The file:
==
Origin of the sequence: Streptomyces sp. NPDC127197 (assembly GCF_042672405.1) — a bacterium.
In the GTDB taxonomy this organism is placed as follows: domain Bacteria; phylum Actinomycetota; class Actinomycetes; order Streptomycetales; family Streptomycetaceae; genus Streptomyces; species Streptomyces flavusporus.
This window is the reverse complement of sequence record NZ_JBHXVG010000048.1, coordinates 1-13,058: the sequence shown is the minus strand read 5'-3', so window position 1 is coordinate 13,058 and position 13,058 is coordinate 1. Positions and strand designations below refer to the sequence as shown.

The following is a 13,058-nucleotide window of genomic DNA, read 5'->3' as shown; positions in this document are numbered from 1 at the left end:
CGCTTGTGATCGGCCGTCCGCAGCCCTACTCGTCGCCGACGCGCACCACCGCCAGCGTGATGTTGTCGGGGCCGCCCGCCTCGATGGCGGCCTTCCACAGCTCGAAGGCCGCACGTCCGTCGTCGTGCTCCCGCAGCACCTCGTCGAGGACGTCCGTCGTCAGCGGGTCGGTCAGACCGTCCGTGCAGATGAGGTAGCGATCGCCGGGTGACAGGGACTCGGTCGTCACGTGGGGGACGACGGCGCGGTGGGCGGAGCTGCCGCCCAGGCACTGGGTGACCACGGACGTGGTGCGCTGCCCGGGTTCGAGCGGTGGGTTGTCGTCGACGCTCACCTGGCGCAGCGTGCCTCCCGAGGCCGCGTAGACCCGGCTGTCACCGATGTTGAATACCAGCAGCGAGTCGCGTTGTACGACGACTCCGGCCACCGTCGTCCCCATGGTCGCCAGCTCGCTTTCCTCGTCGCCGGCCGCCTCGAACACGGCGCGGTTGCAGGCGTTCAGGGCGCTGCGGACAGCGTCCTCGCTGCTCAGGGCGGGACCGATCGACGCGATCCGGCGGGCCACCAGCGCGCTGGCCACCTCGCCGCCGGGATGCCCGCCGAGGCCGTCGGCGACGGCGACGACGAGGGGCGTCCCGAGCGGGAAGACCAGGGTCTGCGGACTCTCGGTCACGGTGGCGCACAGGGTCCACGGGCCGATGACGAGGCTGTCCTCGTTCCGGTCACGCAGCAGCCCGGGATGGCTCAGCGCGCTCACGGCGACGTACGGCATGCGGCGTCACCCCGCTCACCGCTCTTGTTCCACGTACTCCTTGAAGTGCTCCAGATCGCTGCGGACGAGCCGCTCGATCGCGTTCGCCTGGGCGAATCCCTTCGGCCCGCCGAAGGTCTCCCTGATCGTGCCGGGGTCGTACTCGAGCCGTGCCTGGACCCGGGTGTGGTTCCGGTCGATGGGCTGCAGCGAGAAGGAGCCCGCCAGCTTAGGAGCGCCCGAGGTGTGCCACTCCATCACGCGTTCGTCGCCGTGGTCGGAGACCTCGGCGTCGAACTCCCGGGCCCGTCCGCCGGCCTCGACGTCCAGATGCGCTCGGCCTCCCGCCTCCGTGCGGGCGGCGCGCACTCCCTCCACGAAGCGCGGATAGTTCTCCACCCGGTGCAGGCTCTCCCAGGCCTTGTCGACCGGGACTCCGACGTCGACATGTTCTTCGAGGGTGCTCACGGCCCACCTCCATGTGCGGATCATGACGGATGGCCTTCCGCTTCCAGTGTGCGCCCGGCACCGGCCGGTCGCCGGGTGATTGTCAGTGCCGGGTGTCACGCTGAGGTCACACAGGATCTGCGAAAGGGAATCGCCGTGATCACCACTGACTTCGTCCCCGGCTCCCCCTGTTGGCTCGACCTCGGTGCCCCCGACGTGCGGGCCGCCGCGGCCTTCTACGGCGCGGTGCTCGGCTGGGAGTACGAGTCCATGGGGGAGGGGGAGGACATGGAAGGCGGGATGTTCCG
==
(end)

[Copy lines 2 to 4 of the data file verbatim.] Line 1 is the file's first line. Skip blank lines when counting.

In the GTDB taxonomy this organism is placed as follows: domain Bacteria; phylum Actinomycetota; class Actinomycetes; order Streptomycetales; family Streptomycetaceae; genus Streptomyces; species Streptomyces flavusporus.
This window is the reverse complement of sequence record NZ_JBHXVG010000048.1, coordinates 1-13,058: the sequence shown is the minus strand read 5'-3', so window position 1 is coordinate 13,058 and position 13,058 is coordinate 1. Positions and strand designations below refer to the sequence as shown.

The following is a 13,058-nucleotide window of genomic DNA, read 5'->3' as shown; positions in this document are numbered from 1 at the left end: